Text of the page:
And then going back to that issue about how we integrate AI machine learning and our field practice, this is a bit of work that we did In March, again, GPS recorded tracks, desk based assessments, the outputs from that the classifications that were produced during field visits 2019, the outputs from IRS Kramers AI. And what I just wanted to draw your attention to is here that we have quite a good candidate for a prehistoric the footings of a prehistoric, Round House, we missed it, the desk based assessment, we missed it in first round field visits. And this GPS track is a footpath that, again, I'm saying this about myself, I'm not being critical of other people, I walked within seven metres of this roundhouse a good number of times. And it's not because I'm an incompetent field where for quite a long time, and take care over it. But and when we went back to it in March, and we're gonna stand on it deliberately, there's no question it's there. So this is, this is this is the main point I wanted to try and make in this in this talk is in this aspect of working with digital datasets, the all of those issues about how you see how I see how an AI sees how we can train that how we iterate that feeding back between those processes, I think is an enormously powerful mechanism to bring Archaeological Survey forward. In concluding this, I just want to take us back to the stories. So you know, I think if we're just finding sites, we're doing something useful. They're on record, they inform other people understanding and are can be managed for the future. But actually, it's it's we want to be able to tell about the past. And this is a little bit of LIDAR down near strand rar, in southwest Scotland, which an intern brought to me say, What do you think this is, and I looked at it for a long time. And I'm ashamed to say that the penny didn't really drop that we needed to rotate the image so that North wasn't to the top to see that this was a big no written out. And this was it was it is within the red circle, essentially on the route that the Island ferry takes for Southwest Scotland. And you look at the date of the LIDAR acquisition, late 2000, sorry, in 2015. This is when Indy ref the independence referendum in Scotland was being fought over. And it's a piece if someone has taken a loan cutter on the back of a tractor and cut their campaign, not vote no. On to the side of the hillside. And the point I'm making in there is that there it's again, it's about in itself, it doesn't mean anything. It needs to be thought about in this case, we needed to unpick the map convention of north to the top we need to look at in a different way. And we needed to contextualise it and then feeds into one aspect of the narrative histories of 20/20 century UK politics, and Scotland's politics. So again, there's the story behind it is actually all important. And we live in a in a very in a changing world. And for me, these two landscapes and opposite ends of Scotland, a view of Glasgow in 1947, no question a heavily modified altered landscape, where the Historic Environment has been going through enormous amount of change. The image on the right is in Orkney, and is a submerged landscape. But this is a landscape which in many ways, has been as utterly transformed as Glasgow. And it's in telling those stories that I feel we're on the cusp of a change, which allows us to combine the muddy booted archaeologist with the high performance computer to great effect. Thank you very much.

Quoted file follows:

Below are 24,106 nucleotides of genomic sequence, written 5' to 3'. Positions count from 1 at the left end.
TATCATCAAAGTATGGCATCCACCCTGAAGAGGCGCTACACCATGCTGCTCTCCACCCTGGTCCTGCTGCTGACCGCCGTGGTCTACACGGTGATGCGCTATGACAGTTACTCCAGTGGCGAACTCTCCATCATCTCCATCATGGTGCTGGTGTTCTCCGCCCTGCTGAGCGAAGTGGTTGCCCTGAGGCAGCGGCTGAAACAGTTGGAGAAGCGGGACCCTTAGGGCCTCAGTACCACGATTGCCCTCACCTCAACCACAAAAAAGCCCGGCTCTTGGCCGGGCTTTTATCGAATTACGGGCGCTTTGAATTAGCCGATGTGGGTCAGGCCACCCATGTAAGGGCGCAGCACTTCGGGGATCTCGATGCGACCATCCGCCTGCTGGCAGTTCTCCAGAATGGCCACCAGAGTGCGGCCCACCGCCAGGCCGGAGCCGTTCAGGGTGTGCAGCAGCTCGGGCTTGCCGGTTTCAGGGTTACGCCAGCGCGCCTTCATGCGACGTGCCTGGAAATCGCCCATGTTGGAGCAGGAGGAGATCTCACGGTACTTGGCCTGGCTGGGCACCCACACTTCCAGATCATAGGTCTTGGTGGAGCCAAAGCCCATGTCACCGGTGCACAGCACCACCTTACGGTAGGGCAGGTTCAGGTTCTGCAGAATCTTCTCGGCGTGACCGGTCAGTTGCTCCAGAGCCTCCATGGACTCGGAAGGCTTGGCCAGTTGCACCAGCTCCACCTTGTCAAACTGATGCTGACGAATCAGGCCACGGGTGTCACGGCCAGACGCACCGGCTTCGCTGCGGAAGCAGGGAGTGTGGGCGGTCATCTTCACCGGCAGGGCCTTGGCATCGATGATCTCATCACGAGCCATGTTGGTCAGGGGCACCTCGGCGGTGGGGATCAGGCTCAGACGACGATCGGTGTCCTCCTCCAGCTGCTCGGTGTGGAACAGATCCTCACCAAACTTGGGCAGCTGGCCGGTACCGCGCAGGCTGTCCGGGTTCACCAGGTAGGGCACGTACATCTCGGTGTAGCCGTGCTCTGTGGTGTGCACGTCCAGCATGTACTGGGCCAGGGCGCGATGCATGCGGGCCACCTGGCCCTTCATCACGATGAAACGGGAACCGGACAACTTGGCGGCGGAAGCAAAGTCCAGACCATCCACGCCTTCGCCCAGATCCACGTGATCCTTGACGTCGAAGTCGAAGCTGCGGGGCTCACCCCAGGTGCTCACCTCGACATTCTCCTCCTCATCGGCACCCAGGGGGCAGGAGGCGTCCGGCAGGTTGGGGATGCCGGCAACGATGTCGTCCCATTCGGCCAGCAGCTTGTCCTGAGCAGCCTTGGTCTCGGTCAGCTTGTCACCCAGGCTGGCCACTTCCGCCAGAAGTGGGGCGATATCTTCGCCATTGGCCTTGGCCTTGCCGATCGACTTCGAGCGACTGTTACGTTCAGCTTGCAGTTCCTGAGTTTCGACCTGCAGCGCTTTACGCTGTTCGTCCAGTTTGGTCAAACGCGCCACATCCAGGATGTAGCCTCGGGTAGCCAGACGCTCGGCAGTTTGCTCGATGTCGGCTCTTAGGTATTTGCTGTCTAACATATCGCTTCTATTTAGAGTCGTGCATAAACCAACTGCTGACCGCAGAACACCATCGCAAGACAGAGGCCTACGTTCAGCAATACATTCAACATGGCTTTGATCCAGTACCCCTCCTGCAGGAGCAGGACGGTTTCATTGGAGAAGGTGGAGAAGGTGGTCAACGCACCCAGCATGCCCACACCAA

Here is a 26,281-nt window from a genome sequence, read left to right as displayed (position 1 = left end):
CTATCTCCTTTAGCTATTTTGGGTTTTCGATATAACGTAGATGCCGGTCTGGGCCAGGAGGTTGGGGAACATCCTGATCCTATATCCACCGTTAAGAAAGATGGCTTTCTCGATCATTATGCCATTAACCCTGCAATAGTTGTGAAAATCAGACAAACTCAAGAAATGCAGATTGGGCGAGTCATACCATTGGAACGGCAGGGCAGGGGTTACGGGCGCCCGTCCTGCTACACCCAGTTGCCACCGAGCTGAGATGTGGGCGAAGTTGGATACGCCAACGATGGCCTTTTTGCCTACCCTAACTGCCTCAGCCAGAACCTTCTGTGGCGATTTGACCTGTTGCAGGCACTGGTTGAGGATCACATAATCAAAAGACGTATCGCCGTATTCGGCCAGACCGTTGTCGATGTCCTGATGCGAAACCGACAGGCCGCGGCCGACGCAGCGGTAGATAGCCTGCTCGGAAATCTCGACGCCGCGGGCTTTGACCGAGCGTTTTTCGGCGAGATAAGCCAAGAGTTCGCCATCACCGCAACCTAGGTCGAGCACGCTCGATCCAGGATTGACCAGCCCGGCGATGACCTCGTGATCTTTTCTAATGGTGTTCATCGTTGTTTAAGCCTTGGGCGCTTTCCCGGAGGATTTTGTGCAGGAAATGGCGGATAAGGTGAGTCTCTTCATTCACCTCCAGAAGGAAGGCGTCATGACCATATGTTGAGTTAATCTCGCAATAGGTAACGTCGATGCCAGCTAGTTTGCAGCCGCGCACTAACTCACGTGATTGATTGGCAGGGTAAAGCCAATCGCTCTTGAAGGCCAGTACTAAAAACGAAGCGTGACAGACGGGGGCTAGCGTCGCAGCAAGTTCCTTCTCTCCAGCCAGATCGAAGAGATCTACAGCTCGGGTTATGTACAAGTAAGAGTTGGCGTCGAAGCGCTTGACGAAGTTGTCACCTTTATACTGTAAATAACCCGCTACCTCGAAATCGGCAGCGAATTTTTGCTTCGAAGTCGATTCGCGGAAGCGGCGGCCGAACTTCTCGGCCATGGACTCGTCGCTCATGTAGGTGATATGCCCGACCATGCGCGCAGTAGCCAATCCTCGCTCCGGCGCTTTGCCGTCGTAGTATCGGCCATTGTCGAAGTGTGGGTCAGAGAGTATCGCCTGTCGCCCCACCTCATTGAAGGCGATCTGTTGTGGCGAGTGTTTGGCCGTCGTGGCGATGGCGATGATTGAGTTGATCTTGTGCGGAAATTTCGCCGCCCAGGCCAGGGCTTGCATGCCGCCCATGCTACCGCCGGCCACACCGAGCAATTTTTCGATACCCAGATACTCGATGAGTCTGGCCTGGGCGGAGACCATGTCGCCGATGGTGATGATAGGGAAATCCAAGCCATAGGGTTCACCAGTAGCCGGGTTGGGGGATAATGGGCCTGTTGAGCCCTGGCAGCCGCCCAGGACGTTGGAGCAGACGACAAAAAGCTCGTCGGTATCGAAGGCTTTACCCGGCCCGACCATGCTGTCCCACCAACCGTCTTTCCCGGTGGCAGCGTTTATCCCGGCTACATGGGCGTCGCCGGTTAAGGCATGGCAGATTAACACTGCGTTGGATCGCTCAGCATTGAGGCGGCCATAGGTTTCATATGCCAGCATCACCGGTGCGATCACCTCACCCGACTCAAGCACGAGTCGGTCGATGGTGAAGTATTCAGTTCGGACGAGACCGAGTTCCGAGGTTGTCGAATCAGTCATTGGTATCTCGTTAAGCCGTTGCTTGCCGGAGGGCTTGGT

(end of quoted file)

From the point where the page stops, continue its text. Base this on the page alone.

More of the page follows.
Amazing, that's so interesting. Dave Kelly, they're introducing us to the past using new technology. And these discoveries are obviously you being used to rewrite the record really, we've seen quite quite big headlines about the Amazon recently. These kinds of things, so please post your contact details on the on the chat as well Dave, that's great. Thanks very much